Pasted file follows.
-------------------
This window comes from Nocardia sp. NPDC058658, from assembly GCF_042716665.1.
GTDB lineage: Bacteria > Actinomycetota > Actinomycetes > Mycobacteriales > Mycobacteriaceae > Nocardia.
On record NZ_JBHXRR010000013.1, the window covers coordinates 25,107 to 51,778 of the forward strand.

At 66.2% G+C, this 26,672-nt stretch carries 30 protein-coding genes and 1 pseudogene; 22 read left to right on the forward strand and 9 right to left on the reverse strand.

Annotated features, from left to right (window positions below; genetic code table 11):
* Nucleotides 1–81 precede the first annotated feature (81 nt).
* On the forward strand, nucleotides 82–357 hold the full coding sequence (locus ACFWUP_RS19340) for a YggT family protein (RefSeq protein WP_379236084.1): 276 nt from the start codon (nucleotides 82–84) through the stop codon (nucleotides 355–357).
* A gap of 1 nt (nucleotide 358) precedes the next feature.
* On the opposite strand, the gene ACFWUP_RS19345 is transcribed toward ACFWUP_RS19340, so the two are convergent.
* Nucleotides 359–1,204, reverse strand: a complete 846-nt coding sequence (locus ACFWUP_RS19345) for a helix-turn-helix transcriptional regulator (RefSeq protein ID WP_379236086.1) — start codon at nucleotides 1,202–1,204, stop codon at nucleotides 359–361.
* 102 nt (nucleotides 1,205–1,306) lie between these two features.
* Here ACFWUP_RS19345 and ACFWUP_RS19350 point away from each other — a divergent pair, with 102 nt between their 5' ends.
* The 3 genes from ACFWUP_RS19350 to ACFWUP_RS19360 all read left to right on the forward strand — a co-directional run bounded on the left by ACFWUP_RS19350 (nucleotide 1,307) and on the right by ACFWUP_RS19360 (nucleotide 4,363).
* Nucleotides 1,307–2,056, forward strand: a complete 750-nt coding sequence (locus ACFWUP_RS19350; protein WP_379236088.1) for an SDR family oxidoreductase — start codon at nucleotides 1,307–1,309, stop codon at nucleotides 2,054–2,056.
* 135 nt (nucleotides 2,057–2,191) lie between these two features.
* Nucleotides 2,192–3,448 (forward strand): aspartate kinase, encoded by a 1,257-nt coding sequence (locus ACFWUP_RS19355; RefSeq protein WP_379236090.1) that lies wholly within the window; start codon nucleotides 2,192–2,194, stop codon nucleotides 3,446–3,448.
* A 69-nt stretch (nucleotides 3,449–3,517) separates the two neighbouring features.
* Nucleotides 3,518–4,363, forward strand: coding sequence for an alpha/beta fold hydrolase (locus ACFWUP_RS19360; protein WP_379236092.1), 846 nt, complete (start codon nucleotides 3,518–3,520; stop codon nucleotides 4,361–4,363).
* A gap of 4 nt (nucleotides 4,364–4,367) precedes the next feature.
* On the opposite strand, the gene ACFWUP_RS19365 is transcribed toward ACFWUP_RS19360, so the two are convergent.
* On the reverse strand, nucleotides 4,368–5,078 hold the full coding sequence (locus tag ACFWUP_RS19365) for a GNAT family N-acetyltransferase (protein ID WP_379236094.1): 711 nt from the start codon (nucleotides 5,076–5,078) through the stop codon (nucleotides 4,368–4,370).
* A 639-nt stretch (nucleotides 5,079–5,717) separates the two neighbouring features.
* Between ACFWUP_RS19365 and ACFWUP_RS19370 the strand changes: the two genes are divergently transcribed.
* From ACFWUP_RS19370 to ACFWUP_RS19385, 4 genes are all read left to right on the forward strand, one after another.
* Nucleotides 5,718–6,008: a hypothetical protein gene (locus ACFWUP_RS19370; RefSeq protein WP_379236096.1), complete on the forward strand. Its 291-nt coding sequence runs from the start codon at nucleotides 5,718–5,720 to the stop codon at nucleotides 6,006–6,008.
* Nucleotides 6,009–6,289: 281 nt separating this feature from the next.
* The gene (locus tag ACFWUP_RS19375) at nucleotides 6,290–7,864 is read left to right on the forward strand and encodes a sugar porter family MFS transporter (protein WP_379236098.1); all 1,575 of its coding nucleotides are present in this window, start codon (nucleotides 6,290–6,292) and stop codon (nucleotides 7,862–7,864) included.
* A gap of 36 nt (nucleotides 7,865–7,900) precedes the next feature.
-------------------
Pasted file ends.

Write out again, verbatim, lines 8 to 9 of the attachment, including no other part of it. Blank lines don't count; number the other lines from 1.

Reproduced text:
* A gap of 1 nt (nucleotide 358) precedes the next feature.
* On the opposite strand, the gene ACFWUP_RS19345 is transcribed toward ACFWUP_RS19340, so the two are convergent.